Context: Placental angiogenesis contributes to the pathogenesis of preeclampsia (PE) that affects 5-8% of all human pregnancies. MicroRNA (miRNA) are a class of noncoding 21- to 25-nucleotide RNA that negatively regulate gene expression posttranscriptionly.
Objective: The aim of this study was to test the hypothesis that miRNA are differentially expressed in healthy term and PE placentas and a subclass of angiogenesis-associated miRNA are increased by PE.
Design: Total miRNA were extracted from villous placental tissues from healthy term and severe preeclamptic pregnancies. Differential miRNA expression was analyzed by microarray and real-time quantitative PCR. Angiogenesis-associated miRNA were analyzed by target prediction databases. In situ hybridization was used to localize miRNA. Target verification was performed by transfection of miRNA precursors or antagomirs into endothelial and BeWo cells and luciferase reporter assays.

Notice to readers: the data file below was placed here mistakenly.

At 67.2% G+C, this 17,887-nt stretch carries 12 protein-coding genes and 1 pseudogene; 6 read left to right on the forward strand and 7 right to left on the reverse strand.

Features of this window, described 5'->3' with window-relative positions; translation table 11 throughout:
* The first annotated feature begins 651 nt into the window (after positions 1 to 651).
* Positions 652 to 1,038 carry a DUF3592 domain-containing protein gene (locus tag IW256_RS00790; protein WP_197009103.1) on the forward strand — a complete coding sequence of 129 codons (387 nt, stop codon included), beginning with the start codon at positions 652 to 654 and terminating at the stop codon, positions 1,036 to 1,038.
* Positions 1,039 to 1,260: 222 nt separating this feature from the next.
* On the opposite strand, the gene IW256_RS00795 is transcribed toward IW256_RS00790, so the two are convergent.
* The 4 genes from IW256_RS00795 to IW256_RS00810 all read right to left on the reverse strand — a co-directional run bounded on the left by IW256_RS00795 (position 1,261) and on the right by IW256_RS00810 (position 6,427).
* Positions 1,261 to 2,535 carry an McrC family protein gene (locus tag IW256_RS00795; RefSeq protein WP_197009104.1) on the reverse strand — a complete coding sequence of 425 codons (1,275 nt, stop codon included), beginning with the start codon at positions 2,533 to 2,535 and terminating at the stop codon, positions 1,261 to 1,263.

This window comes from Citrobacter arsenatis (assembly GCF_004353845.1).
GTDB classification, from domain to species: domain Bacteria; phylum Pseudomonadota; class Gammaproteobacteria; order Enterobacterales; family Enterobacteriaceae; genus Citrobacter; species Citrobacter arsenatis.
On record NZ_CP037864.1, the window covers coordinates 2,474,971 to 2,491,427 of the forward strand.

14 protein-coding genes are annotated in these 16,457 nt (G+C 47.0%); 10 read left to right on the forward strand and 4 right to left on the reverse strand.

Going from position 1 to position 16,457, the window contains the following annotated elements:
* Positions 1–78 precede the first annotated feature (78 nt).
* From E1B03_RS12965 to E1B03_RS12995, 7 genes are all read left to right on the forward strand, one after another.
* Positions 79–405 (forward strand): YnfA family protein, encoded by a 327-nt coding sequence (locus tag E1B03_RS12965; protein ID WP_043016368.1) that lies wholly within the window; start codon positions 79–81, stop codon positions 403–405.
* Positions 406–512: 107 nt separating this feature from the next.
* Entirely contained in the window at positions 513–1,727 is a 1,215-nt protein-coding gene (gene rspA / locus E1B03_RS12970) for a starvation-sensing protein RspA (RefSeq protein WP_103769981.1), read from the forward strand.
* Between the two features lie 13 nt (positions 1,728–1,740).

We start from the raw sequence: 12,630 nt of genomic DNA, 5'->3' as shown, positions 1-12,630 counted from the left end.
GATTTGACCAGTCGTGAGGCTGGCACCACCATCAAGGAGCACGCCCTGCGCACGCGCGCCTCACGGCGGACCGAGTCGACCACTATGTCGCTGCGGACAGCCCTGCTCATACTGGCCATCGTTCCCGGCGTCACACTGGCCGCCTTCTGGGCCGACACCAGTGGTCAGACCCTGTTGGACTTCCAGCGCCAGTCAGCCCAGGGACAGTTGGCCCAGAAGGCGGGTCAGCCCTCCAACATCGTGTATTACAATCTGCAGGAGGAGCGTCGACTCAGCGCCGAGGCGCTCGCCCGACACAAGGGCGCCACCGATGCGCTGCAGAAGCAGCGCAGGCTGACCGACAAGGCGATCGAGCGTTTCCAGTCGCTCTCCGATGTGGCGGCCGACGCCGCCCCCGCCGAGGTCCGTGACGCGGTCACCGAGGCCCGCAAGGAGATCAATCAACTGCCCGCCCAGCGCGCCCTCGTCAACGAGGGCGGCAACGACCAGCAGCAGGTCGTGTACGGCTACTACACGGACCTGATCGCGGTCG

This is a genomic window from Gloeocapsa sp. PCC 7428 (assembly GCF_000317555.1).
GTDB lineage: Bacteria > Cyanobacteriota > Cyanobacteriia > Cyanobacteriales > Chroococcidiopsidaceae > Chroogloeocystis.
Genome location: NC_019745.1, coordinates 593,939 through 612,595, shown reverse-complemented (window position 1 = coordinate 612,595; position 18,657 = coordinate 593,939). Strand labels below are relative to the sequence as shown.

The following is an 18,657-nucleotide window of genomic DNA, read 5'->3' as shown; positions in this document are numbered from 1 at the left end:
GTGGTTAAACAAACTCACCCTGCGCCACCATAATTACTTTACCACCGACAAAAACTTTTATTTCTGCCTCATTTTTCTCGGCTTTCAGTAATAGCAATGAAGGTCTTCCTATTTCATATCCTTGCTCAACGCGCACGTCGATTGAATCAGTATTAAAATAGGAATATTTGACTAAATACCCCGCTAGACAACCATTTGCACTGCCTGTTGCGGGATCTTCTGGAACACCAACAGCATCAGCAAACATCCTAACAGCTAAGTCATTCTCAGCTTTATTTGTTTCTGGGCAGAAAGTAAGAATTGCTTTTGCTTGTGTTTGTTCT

Results: Three highly expressed miRNA (miR-17, -20a, and -20b) were found significantly increased in PE compared with healthy term placentas (n = 10 per group). They target on the same group of genes important for angiogenesis. miR-20b was expressed primarily in villous syncytiotrophoblasts in term placenta. Overexpression or inhibition of miR-20b differentially regulated mRNA expression of those genes in endothelial vs. trophoblast cells. Luciferase reporter assay showed that miR-20b targets EPHB4 and ephrin-B2 that have been shown to be critical for early human placental development. Placental ephrin-B2 mRNA was significantly down-regulated in PE compared with normotensive pregnancies.
Conclusion: miR-17, miR-20a, and miR-20b are differentially regulated in human placentas by PE. They regulate EPHB4 and ephrin-B2 expression in trophoblast and endothelial cells via the same "seed" sequence, suggesting their roles in early placental development.